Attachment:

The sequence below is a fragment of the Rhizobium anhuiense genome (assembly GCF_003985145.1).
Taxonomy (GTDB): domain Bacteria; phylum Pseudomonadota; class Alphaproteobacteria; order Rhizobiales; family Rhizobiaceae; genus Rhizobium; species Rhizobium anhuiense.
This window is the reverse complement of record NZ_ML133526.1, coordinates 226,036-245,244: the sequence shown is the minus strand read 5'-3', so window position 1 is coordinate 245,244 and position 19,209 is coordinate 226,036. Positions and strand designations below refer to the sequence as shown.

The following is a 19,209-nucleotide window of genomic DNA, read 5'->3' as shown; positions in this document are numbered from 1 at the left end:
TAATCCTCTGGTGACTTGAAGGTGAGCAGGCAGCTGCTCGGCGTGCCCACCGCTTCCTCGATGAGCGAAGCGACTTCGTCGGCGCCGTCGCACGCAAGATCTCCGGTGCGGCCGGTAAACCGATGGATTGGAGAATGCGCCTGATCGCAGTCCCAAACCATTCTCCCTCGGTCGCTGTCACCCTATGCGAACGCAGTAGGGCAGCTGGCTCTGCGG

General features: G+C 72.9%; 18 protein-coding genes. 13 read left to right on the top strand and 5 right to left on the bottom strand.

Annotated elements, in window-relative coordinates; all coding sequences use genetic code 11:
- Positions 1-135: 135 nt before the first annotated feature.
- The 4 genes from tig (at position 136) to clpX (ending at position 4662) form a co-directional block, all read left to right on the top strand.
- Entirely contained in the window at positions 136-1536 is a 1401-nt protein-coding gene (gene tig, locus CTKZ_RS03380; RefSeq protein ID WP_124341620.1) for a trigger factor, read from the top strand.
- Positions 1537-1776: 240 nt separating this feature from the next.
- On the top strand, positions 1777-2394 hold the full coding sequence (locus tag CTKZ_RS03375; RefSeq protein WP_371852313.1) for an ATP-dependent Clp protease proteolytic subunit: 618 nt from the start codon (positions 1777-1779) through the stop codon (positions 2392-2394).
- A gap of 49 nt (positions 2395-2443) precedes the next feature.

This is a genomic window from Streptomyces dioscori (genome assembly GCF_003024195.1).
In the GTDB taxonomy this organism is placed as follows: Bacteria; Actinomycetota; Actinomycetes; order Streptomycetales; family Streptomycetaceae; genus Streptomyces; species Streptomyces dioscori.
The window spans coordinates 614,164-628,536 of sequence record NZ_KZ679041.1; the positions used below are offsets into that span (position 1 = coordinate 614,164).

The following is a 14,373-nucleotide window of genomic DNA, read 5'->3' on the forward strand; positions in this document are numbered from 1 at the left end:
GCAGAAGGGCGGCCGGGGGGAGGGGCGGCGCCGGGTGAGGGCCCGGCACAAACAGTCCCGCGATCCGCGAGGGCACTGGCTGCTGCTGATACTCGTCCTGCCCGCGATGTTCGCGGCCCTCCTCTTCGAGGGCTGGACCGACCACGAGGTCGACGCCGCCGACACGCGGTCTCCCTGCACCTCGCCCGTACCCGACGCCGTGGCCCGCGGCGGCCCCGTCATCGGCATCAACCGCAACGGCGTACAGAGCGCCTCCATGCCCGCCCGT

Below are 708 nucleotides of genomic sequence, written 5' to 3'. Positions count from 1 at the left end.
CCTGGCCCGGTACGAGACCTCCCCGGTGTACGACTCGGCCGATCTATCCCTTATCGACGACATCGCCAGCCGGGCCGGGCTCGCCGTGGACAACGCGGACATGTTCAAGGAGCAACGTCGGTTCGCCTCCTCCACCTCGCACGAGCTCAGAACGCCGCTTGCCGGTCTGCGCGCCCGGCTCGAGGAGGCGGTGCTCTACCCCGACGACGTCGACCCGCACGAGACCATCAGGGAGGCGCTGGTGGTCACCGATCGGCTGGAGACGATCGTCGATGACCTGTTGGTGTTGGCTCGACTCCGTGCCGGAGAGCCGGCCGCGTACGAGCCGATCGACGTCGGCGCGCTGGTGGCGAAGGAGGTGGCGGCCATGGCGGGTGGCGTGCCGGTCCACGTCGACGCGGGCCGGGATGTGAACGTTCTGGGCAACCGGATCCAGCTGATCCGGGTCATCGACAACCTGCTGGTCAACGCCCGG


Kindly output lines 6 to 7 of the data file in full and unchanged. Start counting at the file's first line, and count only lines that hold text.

General features: G+C 72.9%; 18 protein-coding genes. 13 read left to right on the top strand and 5 right to left on the bottom strand.

Annotated elements, in window-relative coordinates; all coding sequences use genetic code 11: